Mountain to Mountain Author Shannon Galpin on Bicycles and Violence Against Women
Breckenridge resident, women's right activist and avid cyclist Shannon Galpin (whose adventures we featured in the July 2012 cover story, "Peak Performance") has quite the story to tell in her just-released autobiographical tale, Mountain to Mountain: A Journey of Adventure and Activism for the Women of Afghanistan, which chronicles the launch of her nonprofit organization, Mountain2Mountain, and her strange path as an advocate for women bicyclists in Afghanistan. She'll sign Mountain to Mountain at 7 p.m. on Monday, October 6, at the Tattered Cover LoDo, 1628 16th Street, and on Wednesday, October 8, at 7:30 p.m. at Boulder Book Store, 1107 Pearl Street in Boulder. In advance of those appearances, we chatted with Galpin about how she wound up riding mountain bikes in Afghanistan and how her own experiences with violence as a woman help her connect with other women.
See also: Ten places to ride your bike this summer
Westword: How did you first become interested in bicycling?
Shannon Galpin: I did not become a mountain biker until I came to Colorado. I love bikes, and I lived in Europe for quite a long time -- that's probably what solidified my love of biking and forest roads, getting a coffee and biking home, that sort of commuter culture was amazing. Mountain biking was what I fell in love with when I moved to Breckenridge and discovered it in 2007.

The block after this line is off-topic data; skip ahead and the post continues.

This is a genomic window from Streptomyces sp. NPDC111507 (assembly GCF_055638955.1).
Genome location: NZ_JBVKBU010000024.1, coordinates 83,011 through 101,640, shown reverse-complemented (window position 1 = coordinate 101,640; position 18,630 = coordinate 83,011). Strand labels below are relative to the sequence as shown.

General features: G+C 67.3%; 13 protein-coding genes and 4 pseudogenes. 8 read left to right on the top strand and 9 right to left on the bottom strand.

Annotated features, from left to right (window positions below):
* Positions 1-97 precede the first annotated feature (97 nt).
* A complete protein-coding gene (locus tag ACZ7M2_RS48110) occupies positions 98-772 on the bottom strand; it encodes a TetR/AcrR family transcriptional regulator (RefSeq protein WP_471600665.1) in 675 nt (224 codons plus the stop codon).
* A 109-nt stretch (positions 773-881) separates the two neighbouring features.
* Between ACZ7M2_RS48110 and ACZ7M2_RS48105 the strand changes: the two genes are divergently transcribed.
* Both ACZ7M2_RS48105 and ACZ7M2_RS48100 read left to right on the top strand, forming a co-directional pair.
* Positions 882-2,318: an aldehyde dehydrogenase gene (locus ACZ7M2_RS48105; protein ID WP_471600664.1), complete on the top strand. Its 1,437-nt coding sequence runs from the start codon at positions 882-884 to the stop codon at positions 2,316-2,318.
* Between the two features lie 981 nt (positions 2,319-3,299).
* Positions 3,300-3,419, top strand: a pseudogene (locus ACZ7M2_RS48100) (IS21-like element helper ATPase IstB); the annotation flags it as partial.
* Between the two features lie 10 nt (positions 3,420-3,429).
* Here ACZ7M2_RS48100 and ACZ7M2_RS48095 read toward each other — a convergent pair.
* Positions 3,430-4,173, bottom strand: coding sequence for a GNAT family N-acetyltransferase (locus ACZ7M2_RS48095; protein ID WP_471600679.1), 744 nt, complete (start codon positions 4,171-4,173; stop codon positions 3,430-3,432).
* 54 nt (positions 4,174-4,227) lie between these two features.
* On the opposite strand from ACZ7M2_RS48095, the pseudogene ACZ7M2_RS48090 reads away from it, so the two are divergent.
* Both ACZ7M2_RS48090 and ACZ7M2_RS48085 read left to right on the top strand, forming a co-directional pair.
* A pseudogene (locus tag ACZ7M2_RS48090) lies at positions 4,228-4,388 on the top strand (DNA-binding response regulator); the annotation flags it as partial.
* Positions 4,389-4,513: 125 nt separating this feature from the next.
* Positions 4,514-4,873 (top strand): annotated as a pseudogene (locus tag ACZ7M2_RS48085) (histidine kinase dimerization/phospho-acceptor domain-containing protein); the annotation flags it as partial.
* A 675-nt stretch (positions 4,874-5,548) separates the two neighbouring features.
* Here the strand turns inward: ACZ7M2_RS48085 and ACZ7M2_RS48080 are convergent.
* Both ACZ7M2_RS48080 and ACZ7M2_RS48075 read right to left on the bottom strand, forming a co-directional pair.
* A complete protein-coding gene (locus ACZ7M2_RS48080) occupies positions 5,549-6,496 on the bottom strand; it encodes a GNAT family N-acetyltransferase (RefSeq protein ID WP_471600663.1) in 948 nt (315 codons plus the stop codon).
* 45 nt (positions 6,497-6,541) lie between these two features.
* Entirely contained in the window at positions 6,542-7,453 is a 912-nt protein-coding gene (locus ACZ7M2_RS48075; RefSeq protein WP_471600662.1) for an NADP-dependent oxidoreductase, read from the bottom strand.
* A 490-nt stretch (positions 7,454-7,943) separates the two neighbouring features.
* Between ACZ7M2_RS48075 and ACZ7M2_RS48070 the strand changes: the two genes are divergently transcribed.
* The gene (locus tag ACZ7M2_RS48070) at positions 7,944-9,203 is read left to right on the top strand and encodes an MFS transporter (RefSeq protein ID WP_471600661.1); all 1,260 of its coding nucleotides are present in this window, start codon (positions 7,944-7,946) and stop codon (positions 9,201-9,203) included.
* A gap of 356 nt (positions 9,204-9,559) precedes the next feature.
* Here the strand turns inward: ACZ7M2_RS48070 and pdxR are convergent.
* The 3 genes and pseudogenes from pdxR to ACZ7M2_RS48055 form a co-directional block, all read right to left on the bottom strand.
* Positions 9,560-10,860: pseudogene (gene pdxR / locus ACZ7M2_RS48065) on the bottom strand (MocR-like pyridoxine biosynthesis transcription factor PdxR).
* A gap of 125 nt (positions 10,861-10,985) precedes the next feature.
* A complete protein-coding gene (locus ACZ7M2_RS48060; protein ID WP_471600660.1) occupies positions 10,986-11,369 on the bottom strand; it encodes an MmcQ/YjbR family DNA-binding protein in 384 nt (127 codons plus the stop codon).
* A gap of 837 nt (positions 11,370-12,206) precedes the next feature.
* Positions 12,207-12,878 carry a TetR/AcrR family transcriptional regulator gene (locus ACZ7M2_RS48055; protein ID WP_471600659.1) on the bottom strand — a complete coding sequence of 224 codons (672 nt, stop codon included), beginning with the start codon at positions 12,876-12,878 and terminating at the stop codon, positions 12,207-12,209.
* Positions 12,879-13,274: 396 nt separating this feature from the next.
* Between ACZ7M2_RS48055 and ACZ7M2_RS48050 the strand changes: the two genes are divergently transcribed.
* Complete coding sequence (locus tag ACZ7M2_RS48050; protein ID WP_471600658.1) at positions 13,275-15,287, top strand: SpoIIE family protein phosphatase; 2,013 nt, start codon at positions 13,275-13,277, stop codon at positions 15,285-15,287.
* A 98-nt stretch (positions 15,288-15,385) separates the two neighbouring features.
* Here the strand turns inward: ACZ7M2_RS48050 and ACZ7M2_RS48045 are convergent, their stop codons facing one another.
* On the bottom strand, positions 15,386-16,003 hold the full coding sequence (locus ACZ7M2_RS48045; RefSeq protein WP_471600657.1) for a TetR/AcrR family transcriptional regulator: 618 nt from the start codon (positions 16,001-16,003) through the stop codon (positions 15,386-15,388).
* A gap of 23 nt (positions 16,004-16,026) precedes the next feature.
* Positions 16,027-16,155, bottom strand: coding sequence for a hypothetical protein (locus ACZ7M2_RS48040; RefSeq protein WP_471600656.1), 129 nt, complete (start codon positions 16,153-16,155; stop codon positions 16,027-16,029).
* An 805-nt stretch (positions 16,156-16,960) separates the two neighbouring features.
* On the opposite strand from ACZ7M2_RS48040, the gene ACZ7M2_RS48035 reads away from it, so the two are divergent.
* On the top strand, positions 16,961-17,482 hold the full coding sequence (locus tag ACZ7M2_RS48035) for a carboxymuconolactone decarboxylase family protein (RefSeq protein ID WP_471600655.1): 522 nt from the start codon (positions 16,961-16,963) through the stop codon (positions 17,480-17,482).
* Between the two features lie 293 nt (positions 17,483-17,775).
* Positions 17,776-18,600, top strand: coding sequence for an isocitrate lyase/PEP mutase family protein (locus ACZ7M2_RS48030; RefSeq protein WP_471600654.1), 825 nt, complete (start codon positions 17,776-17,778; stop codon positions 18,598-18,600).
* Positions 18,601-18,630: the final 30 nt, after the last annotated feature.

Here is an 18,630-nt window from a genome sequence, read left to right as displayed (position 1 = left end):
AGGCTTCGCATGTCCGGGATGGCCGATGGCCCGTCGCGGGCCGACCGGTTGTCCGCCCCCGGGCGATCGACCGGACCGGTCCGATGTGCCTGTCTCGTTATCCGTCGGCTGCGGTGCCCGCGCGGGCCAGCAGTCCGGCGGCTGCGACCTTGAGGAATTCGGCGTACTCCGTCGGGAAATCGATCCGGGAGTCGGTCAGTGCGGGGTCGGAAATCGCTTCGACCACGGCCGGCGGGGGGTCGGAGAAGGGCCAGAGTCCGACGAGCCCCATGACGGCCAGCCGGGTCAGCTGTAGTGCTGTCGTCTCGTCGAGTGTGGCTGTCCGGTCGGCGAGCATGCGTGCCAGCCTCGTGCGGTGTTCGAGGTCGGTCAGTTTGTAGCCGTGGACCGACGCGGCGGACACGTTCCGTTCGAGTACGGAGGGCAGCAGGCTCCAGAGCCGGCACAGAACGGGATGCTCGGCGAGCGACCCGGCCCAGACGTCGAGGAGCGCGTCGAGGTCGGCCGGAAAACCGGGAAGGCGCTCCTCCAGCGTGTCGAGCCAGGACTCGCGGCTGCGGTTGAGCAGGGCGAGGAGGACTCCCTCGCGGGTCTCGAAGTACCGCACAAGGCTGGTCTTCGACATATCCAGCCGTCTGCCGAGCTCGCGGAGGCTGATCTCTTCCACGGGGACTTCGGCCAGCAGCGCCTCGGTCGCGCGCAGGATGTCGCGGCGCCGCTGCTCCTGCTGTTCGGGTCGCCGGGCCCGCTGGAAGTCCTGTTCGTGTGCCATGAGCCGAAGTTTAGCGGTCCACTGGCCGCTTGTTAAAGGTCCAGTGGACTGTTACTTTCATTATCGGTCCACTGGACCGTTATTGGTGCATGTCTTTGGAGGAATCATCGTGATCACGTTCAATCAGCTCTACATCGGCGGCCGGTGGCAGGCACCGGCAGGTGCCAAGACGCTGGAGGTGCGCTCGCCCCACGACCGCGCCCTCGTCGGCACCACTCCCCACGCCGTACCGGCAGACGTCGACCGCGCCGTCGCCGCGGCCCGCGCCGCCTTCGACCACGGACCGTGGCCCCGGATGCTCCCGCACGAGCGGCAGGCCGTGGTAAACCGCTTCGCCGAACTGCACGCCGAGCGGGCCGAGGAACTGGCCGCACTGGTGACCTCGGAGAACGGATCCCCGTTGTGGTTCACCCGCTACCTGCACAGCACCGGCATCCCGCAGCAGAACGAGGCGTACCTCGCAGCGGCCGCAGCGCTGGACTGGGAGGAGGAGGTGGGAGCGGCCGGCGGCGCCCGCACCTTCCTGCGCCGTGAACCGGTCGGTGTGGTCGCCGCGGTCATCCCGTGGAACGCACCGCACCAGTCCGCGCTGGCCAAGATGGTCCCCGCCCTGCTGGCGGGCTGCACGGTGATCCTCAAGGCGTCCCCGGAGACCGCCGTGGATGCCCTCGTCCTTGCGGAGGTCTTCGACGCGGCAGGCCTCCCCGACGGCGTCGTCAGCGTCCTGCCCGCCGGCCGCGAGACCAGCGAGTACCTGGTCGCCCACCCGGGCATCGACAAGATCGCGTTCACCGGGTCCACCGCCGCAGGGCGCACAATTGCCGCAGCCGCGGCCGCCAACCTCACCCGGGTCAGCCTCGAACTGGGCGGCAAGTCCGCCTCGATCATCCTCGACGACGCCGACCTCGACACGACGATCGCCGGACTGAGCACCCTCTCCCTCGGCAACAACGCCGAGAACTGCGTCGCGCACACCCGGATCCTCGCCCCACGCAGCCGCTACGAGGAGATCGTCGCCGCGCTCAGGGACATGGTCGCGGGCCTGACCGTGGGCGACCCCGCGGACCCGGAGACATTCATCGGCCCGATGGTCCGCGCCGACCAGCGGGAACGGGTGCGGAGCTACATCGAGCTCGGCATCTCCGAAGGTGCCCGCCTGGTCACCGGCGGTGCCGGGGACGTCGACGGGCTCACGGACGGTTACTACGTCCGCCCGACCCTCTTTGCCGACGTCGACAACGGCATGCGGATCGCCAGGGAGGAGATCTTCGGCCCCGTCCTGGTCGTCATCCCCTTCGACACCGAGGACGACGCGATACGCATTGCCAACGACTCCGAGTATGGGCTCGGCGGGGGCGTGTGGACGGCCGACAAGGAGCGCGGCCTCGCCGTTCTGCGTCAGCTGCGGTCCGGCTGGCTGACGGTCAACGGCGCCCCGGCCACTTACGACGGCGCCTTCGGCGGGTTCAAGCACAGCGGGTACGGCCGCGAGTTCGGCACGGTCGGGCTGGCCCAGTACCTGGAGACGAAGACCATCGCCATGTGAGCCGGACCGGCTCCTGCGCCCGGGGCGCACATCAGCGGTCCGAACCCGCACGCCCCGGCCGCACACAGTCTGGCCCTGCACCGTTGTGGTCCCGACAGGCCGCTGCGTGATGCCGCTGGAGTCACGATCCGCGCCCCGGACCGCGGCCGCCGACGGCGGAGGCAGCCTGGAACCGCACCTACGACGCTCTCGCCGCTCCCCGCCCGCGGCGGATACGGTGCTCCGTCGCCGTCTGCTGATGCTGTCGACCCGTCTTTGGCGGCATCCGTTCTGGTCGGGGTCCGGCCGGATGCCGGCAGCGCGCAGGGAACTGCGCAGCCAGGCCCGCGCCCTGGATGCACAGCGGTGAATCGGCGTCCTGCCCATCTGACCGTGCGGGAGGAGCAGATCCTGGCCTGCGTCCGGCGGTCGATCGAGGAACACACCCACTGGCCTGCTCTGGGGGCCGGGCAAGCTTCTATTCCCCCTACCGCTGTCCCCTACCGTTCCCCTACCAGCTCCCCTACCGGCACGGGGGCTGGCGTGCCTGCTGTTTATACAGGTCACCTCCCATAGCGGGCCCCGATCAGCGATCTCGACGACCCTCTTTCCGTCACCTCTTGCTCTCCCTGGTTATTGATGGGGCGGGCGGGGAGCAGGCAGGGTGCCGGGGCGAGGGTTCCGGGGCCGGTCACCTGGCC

What was it like taking your bike to Afghanistan?
It was a country where women have never been allowed to ride bikes. Getting girls on bikes and creating a revolution wasn't something I was looking to do. I simply wanted to explore the country on two wheels because I love mountain biking; I was working in these mountainous provinces and wanted to challenge that gender barrier and knew that I could do that as a foreign woman and have that conversation about why it's so controversial. "As other areas of life are opened up for woman, why is cycling still so taboo?" Really, it was just a way to challenge that barrier and ask questions.
So what was the reaction when you began riding your bike, and how did you manage that reaction?